What if a rogue pundit were to speculate about what is really going on behind the scenes in the Middle East and correctly hit the nail on the head? Would that open the gates to a cable TV gig or would it merely earn the poor blighter the cell between the ones reserved for Chelsea (nee Bradley) Manning and Edward Snowden? (Is the rumor true that Charlie Manson and Sirhan Sirhan have adjoining workout areas and that they can talk to each other but not see each other when they burn calories?)
After noticing that the Texans for Public Justice website had posted a story announcing the appointment of a special prosecutor to investigate a dispute involving Texas Governor Rick Perry and the Travis County District Attorney, the World's Laziest Journalist hopped over to Yahoo and sent a tip to the news desk at the Mike Malloy radio show.
The World's Laziest Journalist isn't going to get invitations to the Bohemian Grove so we'll take the Zen advice to be grateful for the beef in our bowl and enjoy stumbling over interesting topics that are new blips on our pop culture beat radar, such as the niche group that invalidates the warrantee on their digital camera and customizes them to take photos using infrared light. We recently encountered such as the images at the LOOKgallerySF.com brick and mortar location at 720 Geary Street in San Francisco.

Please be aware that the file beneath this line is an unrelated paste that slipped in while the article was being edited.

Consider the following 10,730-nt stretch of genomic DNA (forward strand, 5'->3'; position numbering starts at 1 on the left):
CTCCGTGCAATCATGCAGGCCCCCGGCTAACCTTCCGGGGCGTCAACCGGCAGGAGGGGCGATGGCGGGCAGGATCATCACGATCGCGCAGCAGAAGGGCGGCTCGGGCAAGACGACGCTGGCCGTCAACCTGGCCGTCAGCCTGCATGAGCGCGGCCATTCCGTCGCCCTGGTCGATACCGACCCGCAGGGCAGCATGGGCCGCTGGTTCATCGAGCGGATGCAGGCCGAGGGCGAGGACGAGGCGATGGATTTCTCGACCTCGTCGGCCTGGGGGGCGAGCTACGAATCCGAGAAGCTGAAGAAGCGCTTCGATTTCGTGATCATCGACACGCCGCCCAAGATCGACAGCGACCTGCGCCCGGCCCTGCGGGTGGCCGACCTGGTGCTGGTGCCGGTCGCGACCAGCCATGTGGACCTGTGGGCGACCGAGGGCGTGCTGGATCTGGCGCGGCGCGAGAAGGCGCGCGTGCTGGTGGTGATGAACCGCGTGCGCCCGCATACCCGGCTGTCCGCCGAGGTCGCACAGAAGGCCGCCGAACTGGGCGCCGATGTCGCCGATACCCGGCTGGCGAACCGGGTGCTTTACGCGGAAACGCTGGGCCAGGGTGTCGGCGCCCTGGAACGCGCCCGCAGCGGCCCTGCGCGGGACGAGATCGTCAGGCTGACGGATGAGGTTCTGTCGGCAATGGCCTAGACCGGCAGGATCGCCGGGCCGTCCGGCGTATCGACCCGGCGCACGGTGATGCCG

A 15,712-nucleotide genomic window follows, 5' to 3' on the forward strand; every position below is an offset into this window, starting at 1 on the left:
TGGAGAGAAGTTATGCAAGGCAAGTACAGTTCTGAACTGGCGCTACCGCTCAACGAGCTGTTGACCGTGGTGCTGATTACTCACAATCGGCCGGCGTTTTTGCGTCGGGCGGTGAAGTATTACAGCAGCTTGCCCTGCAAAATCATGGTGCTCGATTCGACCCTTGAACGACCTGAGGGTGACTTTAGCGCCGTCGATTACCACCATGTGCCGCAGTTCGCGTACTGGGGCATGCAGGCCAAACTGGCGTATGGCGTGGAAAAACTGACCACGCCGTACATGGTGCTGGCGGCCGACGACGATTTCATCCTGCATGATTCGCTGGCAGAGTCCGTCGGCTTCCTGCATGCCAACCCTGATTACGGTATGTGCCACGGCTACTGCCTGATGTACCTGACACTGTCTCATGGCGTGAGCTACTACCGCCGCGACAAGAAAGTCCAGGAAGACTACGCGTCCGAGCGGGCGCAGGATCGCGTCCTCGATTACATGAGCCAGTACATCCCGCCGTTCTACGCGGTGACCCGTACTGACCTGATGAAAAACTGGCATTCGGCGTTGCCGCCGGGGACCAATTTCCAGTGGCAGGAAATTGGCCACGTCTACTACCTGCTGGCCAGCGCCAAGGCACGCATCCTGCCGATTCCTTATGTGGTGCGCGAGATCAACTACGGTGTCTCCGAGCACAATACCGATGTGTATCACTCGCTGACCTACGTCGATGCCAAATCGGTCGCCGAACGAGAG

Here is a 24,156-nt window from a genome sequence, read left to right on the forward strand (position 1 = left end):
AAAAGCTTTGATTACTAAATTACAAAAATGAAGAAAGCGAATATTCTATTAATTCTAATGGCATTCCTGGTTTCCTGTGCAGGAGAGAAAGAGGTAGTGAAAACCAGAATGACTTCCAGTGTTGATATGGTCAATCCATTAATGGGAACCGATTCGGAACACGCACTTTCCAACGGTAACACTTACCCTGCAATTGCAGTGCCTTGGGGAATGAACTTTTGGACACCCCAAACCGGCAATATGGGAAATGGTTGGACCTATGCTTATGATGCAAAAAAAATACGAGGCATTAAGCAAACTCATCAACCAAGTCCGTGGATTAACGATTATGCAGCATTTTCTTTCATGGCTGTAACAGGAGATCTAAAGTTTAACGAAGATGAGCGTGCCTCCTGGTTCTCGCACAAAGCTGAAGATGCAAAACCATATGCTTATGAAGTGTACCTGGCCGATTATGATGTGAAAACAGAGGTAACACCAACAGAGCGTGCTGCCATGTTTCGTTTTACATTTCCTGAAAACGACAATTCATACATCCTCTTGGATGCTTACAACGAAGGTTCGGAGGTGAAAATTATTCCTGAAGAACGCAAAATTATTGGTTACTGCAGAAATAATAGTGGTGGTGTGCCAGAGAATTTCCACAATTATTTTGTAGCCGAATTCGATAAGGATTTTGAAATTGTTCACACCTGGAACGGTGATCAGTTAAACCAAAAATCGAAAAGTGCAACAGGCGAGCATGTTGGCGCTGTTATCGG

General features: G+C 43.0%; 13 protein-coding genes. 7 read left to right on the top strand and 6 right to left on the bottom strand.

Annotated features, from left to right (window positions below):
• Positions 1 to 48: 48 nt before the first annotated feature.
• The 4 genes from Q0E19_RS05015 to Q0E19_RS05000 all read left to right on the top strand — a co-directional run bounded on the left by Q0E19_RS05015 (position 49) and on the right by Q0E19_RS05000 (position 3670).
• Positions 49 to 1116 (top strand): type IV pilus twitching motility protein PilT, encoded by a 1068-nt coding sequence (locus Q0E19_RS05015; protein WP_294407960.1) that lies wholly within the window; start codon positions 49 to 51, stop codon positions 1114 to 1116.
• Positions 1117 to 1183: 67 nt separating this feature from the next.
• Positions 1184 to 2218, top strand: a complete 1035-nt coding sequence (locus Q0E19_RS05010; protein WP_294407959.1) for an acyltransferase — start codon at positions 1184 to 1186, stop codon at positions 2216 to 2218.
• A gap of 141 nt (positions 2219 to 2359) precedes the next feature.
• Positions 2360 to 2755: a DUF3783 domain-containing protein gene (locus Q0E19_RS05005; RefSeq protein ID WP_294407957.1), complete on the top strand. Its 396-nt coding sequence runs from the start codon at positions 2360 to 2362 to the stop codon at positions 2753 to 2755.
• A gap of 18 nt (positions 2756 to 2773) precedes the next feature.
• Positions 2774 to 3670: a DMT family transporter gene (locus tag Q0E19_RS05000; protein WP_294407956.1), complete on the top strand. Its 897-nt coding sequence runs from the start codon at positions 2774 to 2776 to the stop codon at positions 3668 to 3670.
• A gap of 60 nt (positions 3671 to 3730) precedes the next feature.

About two dozen students were arrested this week protesting the plight of the City College of San Francisco. The arrests got only a fraction of the news coverage that the arrests of the students protesting the HUAC hearings in the same city got in 1960.
"Subversives: The FBI's war on student radicals and Reagan's rise to power," by Seth Rosenfeld (Farrar, Straus and Giroux, New York N. Y. - 2012 by Seth Rosenfeld) showed up recently in the Friends of the Berkeley Library used book store and we immediately snapped it up. A student is quoted as saying "We do know, however, that others of (FBI director Herbert) Hoover's statements either are based on lack of information or are made in bad faith." The book indicates that in a confrontation between the FBI and wiretapping laws, the result resembled something that would have outraged Edward Snowden.
The author seems to believe and resent the idea that student's lives and reputations provided convenient stepping stones for St. Ronald Reagan on his path to the White House.
San Francisco columnist Herb Caen loved rubbing elbows with the "swells" and earned a comfortable living writing columns about his various experiences doing that. In 1960, Caen did defend the student who protested the HUAC hearing and was hit with a tsunami of letters objecting. Rosenfeld quotes Caen (on page 96) as writing: "To sum up, what I object to most heartily is the attempt of the Committee to smear the students present as "Communist stooges.' There is no more effective way of enforcing conformity and instilling fear."